And now, for the praise:

“This is a beautiful beach resort for the community to have. It is a win-win for the county of Santa Barbara and the residents of Montecito.”

-Bill Jones, neighbor

“The plan is a remarkable improvement over what we have today.”

-Harry Hovey, community advocate.

“If the community keeps on tweaking and pick, pick, picking, how long can we expect developers to come here and offer beautiful, positive projects?”

-Leslie Hovey, community volunteer

“It is only slightly larger than the existing hotel and, if it is one or two feet out of guidelines, I will remind you of the jewel that will be put here.”

-Mike Lodotto, neighbor

Bob Hazard at the Miramar meeting.
J'Amy Brown

“We are very lucky to have Caruso as there are thin [profit] margins on this project. Give him some leeway and give him the height variances he needs, because if we lose Rick Caruso, there will not be another developer. If we lose him we’d better rename it The Willard, because 300 rats who are now occupying will be the only ones in the current deluxe suites.”

-Bob Hazard, Montecito resident and former president of a hotel association

But enough for the community chatter, what did the members of MBAR have to say? Michele Michaelson voiced her dissatisfaction with a number of aspects in the revised project rather bluntly, explaining, “The style of this building is on the wrong coast. You talk of brick plantation style – that is East Coast, not Southern California. This project is too large and too white.” After the meeting, Caruso waved aside Michaelson’s opinion. “This project is not an East Coast design,” he said, clearly more focused on the more Miramar-positive MBAR comments.

And those included the words of Don Nulty, who told Caruso, “This reminds me of Phillip Stark [from the Ian Schrager team] who said coming to the hotel was like going to grandma’s farm, but this [Caruso] design is upscale thinking. It is world-class resort style.”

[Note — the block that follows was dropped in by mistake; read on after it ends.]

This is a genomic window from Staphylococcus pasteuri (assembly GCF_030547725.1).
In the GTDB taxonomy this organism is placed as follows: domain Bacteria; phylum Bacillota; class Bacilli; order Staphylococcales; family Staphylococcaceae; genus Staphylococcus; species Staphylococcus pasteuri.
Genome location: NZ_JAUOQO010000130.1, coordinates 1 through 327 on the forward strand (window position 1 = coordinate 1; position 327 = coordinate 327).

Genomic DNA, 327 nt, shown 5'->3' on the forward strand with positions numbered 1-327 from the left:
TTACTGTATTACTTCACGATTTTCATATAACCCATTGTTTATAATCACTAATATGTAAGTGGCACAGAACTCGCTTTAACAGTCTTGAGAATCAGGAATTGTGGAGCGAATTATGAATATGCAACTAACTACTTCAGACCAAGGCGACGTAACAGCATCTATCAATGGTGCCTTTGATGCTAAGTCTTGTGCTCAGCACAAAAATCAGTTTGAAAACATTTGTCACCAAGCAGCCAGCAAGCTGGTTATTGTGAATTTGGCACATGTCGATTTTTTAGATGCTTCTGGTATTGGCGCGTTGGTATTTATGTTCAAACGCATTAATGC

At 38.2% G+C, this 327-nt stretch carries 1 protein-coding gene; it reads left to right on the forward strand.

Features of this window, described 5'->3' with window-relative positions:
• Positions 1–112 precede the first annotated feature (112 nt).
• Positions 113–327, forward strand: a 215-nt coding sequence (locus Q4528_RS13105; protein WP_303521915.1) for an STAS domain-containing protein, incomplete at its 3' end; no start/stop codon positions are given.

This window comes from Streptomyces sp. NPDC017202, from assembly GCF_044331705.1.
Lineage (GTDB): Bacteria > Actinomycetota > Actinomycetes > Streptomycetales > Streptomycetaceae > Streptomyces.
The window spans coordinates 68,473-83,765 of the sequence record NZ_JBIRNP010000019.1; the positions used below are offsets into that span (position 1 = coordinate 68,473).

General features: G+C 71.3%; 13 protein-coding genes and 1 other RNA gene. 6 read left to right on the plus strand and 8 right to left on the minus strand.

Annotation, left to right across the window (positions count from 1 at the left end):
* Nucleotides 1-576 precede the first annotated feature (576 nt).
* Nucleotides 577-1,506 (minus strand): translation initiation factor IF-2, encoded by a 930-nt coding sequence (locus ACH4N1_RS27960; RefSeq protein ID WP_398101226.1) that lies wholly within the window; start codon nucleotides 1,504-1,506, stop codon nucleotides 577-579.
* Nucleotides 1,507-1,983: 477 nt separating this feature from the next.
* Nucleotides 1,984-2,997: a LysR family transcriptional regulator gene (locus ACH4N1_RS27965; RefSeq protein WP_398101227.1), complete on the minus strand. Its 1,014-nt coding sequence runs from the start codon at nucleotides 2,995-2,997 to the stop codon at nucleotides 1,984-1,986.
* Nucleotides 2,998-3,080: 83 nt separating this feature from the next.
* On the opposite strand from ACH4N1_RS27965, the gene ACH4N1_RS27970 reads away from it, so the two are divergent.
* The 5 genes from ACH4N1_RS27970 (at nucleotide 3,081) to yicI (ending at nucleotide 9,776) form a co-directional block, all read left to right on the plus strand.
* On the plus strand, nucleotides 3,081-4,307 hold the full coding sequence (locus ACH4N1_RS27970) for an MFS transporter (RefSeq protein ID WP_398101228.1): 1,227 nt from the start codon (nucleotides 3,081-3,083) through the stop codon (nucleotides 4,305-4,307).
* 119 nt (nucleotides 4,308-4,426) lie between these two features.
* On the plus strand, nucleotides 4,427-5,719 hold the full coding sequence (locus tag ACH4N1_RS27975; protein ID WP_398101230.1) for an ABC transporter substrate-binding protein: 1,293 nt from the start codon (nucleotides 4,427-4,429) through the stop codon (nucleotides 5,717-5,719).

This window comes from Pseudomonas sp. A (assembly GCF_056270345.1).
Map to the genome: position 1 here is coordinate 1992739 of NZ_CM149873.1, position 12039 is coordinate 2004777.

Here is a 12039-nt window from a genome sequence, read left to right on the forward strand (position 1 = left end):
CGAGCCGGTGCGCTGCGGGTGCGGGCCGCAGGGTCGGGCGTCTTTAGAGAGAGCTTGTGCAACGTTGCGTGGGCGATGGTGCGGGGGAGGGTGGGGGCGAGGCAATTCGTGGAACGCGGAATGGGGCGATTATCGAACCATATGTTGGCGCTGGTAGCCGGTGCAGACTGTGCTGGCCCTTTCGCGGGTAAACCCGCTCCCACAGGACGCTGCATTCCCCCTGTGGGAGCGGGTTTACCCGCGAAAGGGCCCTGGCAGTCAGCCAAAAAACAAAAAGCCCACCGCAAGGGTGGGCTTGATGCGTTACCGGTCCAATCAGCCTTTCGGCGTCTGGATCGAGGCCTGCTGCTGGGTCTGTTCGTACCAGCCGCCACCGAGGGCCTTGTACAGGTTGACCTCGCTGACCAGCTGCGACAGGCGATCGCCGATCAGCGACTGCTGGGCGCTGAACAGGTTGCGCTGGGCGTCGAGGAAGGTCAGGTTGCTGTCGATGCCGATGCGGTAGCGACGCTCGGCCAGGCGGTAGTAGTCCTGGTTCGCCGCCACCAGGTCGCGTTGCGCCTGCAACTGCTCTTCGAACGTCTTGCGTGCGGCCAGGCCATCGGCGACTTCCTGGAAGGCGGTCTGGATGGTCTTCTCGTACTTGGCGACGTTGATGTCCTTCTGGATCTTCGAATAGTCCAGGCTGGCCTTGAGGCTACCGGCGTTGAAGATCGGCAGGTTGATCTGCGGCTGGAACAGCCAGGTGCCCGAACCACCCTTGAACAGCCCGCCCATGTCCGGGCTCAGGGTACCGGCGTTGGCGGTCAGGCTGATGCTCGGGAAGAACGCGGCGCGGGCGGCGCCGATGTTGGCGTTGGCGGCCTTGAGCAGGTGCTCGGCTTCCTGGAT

MBAR member Ray Ketzel, an architect, concurred. “This is a great project. It is going to take some massaging, but it is going to be a great benefit to the community.”

“This is what it should be,” agreed MBAR’s Peter Edwards, “and not what it used to be, which was an every day hotel on a great piece of ocean property.”

MBAR’s Marsha Zilles also offered a positive response: “This plan is much better and it shows we can all work together.” As did boardmember Sam Maphis, who said, “I have a lot of support for how far you have come and how quickly.”

MBAR’s design and compatibility comments will be earmarked for discussion at the upcoming Montecito Planning Commission meeting on January 16, 2008. No action is expected at that meeting, but we’ve been told some more controversial environmental issues like community plan adherence, traffic, hydro-impacts, drainage, and noise could come under discussion.

MA’S NOMINATIONS ANNOUNCED: Bill Palladini has been nominated for a second term as president of the Montecito Association. Filling out the leadership team will be Diane Pannkuk as first vice president, Ted Tedesco as second veep, Gene Sinser as treasurer, and Monica Brock Peterson as secretary. Tedesco, the nominating committee chair, announced the slate on Tuesday, December 18. MA’s board will vote on the slate at their annual meeting on January 8.

Bill Palladini
J'Amy Brown

Palladini found himself in a bit of controversy last week when he voted against his land use committee’s recommendation to support Dave and Kay Peterson’s appeal of the Largura project.

Palladini explained, “I’ve been doing a lot of soul searching. By expressing a ‘nay’ vote, I was not indicating my support of Largura nor trying to make any statement about the actions of the land use committee. It would be my hope that appeals would only be used as a last resort and issues could be resolved within the community. It was in the spirit of that thinking [in which] I was voting and I would hope the MA would do more next year to resolve issues within the community.”

The Largura appeal will be heard on Wednesday, December 19, at the Montecito Planning Commission, starting at 9 a.m. It is televised on Channel 20. The discussion will most likely revolve around the discretionary definition of “limited development” in Montecito’s resource management zone of Montecito.